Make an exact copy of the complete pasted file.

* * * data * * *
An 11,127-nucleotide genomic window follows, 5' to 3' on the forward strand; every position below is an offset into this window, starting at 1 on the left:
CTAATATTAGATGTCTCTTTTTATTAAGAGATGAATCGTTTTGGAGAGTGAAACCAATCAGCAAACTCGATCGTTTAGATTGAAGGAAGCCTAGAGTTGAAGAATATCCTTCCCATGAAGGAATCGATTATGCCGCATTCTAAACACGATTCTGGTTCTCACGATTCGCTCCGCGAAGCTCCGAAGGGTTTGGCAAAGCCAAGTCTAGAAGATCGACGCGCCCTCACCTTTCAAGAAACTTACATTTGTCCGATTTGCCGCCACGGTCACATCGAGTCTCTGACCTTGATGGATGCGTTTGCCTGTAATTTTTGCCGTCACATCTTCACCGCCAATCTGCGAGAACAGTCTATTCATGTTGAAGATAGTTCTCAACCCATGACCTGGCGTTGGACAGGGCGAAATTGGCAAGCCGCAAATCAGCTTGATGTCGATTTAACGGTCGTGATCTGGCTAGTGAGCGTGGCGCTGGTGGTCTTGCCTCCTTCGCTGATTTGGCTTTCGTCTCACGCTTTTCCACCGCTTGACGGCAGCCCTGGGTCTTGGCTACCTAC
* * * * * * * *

An 11,127-nucleotide genomic window follows, 5' to 3' on the forward strand; every position below is an offset into this window, starting at 1 on the left:
CTAATATTAGATGTCTCTTTTTATTAAGAGATGAATCGTTTTGGAGAGTGAAACCAATCAGCAAACTCGATCGTTTAGATTGAAGGAAGCCTAGAGTTGAAGAATATCCTTCCCATGAAGGAATCGATTATGCCGCATTCTAAACACGATTCTGGTTCTCACGATTCGCTCCGCGAAGCTCCGAAGGGTTTGGCAAAGCCAAGTCTAGAAGATCGACGCGCCCTCACCTTTCAAGAAACTTACATTTGTCCGATTTGCCGCCACGGTCACATCGAGTCTCTGACCTTGATGGATGCGTTTGCCTGTAATTTTTGCCGTCACATCTTCACCGCCAATCTGCGAGAACAGTCTATTCATGTTGAAGATAGTTCTCAACCCATGACCTGGCGTTGGACAGGGCGAAATTGGCAAGCCGCAAATCAGCTTGATGTCGATTTAACGGTCGTGATCTGGCTAGTGAGCGTGGCGCTGGTGGTCTTGCCTCCTTCGCTGATTTGGCTTTCGTCTCACGCTTTTCCACCGCTTGACGGCAGCCCTGGGTCTTGGCTACCTAC